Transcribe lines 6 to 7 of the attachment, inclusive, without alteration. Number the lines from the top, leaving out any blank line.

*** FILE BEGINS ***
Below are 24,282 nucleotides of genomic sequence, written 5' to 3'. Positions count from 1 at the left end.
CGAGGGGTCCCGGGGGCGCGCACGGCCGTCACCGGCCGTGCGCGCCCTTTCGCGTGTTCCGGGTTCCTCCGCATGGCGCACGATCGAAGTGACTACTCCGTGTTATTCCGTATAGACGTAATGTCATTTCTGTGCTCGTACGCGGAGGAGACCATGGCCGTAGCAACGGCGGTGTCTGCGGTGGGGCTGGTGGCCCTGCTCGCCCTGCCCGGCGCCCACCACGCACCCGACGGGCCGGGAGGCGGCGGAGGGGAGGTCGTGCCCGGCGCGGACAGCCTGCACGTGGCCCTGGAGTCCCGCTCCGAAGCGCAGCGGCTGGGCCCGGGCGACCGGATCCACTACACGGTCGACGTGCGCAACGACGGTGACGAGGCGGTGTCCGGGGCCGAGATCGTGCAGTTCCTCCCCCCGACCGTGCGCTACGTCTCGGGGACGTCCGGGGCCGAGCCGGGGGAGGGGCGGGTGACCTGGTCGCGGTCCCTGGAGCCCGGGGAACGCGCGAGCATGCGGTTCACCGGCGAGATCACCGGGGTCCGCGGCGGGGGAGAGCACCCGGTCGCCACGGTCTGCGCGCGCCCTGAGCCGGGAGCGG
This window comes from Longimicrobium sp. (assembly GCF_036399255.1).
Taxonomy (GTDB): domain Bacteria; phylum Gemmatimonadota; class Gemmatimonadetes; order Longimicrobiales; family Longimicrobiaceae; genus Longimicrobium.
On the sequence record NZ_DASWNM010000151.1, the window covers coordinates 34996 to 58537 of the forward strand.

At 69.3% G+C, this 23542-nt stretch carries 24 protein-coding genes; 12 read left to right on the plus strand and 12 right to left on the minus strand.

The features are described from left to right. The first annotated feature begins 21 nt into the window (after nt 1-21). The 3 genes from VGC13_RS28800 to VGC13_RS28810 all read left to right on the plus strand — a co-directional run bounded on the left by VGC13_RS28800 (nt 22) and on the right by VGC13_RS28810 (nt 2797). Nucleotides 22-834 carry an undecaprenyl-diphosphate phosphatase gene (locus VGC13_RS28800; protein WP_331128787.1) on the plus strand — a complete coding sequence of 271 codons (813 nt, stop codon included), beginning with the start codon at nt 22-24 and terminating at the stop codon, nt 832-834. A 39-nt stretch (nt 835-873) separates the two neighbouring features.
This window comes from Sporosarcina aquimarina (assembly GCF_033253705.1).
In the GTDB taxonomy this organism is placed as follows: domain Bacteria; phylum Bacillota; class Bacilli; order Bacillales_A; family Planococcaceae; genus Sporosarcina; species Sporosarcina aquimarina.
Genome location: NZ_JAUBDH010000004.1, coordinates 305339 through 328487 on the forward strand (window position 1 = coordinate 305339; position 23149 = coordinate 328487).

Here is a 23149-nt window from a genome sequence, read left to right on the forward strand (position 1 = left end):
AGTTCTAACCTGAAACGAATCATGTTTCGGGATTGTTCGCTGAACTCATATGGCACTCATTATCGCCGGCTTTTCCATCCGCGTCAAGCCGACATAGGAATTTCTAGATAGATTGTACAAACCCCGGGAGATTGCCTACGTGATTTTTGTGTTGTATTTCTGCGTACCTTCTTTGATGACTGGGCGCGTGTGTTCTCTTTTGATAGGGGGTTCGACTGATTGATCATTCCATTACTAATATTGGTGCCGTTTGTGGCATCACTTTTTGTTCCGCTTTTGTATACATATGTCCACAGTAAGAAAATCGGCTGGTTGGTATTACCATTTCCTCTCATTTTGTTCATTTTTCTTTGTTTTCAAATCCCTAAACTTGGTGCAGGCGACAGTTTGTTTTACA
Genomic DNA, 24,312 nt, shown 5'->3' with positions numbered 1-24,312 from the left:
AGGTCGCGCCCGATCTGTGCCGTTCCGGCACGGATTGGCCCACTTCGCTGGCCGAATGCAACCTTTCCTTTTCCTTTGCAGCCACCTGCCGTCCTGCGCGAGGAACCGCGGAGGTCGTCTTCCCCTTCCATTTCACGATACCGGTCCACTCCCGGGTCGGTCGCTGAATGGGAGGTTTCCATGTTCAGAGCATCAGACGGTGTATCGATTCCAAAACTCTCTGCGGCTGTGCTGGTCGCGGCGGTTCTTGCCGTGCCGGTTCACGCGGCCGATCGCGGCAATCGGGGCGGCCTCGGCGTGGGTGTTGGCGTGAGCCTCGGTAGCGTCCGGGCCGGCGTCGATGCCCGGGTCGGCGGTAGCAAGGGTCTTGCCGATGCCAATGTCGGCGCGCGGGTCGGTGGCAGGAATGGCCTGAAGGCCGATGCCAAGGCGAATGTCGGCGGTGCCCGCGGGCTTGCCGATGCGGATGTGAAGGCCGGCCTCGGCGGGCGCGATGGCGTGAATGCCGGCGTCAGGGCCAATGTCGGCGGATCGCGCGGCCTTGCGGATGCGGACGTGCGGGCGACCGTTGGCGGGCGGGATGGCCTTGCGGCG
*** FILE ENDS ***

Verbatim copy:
At 69.3% G+C, this 23542-nt stretch carries 24 protein-coding genes; 12 read left to right on the plus strand and 12 right to left on the minus strand.

The features are described from left to right. The first annotated feature begins 21 nt into the window (after nt 1-21). The 3 genes from VGC13_RS28800 to VGC13_RS28810 all read left to right on the plus strand — a co-directional run bounded on the left by VGC13_RS28800 (nt 22) and on the right by VGC13_RS28810 (nt 2797). Nucleotides 22-834 carry an undecaprenyl-diphosphate phosphatase gene (locus VGC13_RS28800; protein WP_331128787.1) on the plus strand — a complete coding sequence of 271 codons (813 nt, stop codon included), beginning with the start codon at nt 22-24 and terminating at the stop codon, nt 832-834. A 39-nt stretch (nt 835-873) separates the two neighbouring features.